Enbridge pipeline divides First Nations in Burns Lake area

Husband of former B.C. NDP leader Carole James supported Enbridge application for exploration permits
Comments6

The husband of former B.C. NDP leader Carole James endorsed exploration work for the Northern Gateway oil pipeline that her party opposes.

Photos

Albert Gerow, chief of the Burns Lake band, supported the application by Enbridge Inc. to undertake drilling and surveys in two areas along the route of the proposed pipeline.

The First Nations leader backed the Calgary company’s request for temporary-use permits in a letter dated May 24, 2013, to the provincial Ministry of Forests, Lands, and Natural Resource Operations.

“In the letter you stated your support for the exploration permits for the Endako River Crossing and Burns Lake Pump Station areas,” the ministry replied in a letter dated August 14, 2013, from Brian Herbert, senior analyst with First Nations relations.

Gerow didn’t respond to Georgia Straight requests for an interview.

The Enbridge Northern Gateway Project Joint Review Panel will submit its report about the proposed pipeline to the federal government on December 31, 2013. It will also release the document to the public on the same day.

On April 20, 2012, the B.C. NDP wrote the review panel to express the party’s formal opposition to Northern Gateway, a 1,177-kilometre twin pipeline from Alberta to the port of Kitimat in B.C.

The party reiterated its disapproval in its May 14, 2013, election platform, the preparation of which was cochaired by Victoria–Beacon Hill MLA James, Gerow’s part-Métis wife.

“It puts our environment and the economy in Northern B.C. at risk,” the B.C. NDP platform declares. “It’s simply not in B.C.’s interests.”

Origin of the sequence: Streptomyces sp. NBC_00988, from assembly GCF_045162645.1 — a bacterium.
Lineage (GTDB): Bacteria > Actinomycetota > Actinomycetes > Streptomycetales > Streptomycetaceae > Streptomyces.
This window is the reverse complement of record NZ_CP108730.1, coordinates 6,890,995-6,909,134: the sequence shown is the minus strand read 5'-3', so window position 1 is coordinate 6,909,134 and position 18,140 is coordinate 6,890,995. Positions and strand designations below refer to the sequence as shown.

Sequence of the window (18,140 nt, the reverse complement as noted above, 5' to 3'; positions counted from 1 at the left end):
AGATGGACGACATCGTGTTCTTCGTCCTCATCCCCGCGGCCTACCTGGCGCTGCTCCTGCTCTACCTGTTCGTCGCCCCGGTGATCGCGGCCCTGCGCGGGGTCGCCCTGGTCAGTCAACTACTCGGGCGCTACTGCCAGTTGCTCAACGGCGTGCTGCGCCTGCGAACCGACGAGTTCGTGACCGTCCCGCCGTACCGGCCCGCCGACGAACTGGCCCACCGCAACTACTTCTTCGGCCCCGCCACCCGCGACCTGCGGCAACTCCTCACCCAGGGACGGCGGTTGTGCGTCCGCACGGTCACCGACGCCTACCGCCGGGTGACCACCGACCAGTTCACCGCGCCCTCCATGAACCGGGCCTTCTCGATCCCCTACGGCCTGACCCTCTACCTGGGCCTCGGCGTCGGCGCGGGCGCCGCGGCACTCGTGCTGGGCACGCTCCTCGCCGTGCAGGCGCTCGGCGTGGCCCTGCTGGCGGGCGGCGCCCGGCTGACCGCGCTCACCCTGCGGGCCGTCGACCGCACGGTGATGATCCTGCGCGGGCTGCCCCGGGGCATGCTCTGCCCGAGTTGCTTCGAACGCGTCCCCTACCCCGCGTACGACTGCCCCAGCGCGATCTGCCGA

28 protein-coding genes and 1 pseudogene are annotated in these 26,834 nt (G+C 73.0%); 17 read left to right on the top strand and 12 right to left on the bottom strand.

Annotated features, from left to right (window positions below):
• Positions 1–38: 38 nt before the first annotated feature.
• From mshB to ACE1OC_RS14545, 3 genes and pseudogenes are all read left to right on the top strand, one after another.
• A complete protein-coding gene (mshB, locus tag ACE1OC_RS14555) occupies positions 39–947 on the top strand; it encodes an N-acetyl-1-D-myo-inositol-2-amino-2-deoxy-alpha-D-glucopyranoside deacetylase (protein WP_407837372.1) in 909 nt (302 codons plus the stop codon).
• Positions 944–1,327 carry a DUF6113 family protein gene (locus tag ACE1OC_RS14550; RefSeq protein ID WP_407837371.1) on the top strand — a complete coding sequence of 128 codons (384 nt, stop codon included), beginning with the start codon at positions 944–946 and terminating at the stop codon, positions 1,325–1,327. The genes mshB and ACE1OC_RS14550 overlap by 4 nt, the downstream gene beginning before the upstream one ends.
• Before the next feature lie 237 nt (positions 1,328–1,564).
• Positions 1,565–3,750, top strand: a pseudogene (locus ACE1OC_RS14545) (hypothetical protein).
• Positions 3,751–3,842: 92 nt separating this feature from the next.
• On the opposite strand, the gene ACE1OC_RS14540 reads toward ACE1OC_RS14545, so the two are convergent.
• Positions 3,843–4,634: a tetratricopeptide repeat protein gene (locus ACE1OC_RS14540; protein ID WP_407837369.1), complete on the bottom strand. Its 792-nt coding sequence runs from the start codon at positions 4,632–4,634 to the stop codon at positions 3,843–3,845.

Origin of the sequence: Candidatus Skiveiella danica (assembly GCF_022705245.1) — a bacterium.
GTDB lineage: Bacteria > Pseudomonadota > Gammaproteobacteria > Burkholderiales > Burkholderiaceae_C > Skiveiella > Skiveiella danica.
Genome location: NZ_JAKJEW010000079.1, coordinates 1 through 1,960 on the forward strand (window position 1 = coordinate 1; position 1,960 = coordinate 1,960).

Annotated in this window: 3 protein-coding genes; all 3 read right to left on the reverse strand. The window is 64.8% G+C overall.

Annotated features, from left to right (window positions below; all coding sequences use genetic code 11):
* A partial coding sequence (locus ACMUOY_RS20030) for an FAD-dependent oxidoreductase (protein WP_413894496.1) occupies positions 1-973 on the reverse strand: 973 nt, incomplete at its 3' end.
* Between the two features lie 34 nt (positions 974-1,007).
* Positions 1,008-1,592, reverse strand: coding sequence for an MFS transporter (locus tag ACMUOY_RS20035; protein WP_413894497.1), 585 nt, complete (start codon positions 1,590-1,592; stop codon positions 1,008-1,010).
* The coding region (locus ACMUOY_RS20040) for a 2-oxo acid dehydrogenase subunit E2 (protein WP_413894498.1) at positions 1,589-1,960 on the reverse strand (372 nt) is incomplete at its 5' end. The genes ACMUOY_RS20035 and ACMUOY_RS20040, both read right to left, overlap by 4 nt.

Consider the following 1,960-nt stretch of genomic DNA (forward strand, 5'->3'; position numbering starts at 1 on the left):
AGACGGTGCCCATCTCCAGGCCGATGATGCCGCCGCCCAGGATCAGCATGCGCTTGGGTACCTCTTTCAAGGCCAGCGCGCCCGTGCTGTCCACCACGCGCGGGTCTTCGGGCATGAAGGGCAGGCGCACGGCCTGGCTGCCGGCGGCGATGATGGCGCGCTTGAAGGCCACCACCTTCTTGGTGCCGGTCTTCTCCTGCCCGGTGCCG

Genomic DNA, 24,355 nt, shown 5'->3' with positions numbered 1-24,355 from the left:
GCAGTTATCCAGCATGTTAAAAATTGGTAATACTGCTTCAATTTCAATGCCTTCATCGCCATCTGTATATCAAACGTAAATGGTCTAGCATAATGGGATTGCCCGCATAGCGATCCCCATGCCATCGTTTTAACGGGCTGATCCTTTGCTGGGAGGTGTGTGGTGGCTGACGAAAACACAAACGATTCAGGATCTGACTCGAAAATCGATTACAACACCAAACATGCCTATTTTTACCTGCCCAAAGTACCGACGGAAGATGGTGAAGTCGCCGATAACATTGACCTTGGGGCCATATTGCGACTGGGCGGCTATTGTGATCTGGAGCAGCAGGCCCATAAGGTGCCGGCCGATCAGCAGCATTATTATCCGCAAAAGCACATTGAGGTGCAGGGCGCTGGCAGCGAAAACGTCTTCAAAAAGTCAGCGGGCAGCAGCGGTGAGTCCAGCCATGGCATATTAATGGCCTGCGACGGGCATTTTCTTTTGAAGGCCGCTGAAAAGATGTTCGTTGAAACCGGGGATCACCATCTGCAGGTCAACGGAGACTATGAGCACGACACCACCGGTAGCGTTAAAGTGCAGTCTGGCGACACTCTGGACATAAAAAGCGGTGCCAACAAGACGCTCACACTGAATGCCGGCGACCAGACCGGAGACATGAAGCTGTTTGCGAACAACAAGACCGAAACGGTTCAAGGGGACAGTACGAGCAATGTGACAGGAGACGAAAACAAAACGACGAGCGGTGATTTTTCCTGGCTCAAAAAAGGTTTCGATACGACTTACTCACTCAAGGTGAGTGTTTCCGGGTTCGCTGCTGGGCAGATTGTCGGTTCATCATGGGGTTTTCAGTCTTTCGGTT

Ronald Charlie is one of three members of the Burns Lake band council. He claims to have learned about Gerow’s endorsement of exploration work for the Northern Gateway pipeline when the Ministry of Forests, Lands, and Natural Resource Operations gave him a copy of its response to the chief’s letter.

Charlie and other band members have been demanding transparency in decisions made by the council on behalf of the community, including those relating to the proposed Enbridge pipeline.

Gerow and two others have sued Charlie and a number of other band members for defamation.

“We, as a community, want to come to a collective decision when it comes to entering into any agreement,” Charlie told the Straight in a phone interview.

The 27-year-old band councillor also finds it “odd” that Gerow supported work related to the proposed pipeline, given that his wife’s political party is against the project.

“You would think Albert [Gerow] would come out and say the same,” Charlie said.

Former band councillor Ryan Tibbetts is one of those sued by Gerow. According to Tibbetts, at least 90 percent of members living on-reserve reject the pipeline.

“It’s not exactly, or entirely, safe,” Tibbetts told the Straight in a phone interview.

Former NDP leader Carole James cochaired her party’s platform committee, which came out against the proposed Northern Gateway pipeline.

Gerow is also the president and chair of the Burns Lake Native Development Corporation, an entity that represents six First Nations in northern B.C.

At least two of these groups—the Wet’suwet’en and Lake Babine nations—are opposed to the Enbridge pipeline, which is proposed to transport 525,000 barrels of oil per day across many Native territories.

“It will be less than 200 feet from my house,” Lake Babine chief Wilf Adam told the Straight in a phone interview.

When asked how relations among Native groups in the Burns Lake area will be affected if one or some agree with the pipeline proposal, Adam responded: “Whatever they do within their nation, it’s up to them.”

Richard Peters is the chief of the Cheslatta Carrier Nation, a member of the Gerow-led Burns Lake Native Development Corporation.

According to Peters, his community will remain neutral regarding the project until the Joint Review Panel releases its report.

“After that decision is handed down, then we’ll make our commitment,” Peters told the Straight in a phone interview.

In June 2012, Enbridge announced that almost 60 percent of aboriginal groups along the path of the pipeline had agreed to become part owners of the pipeline.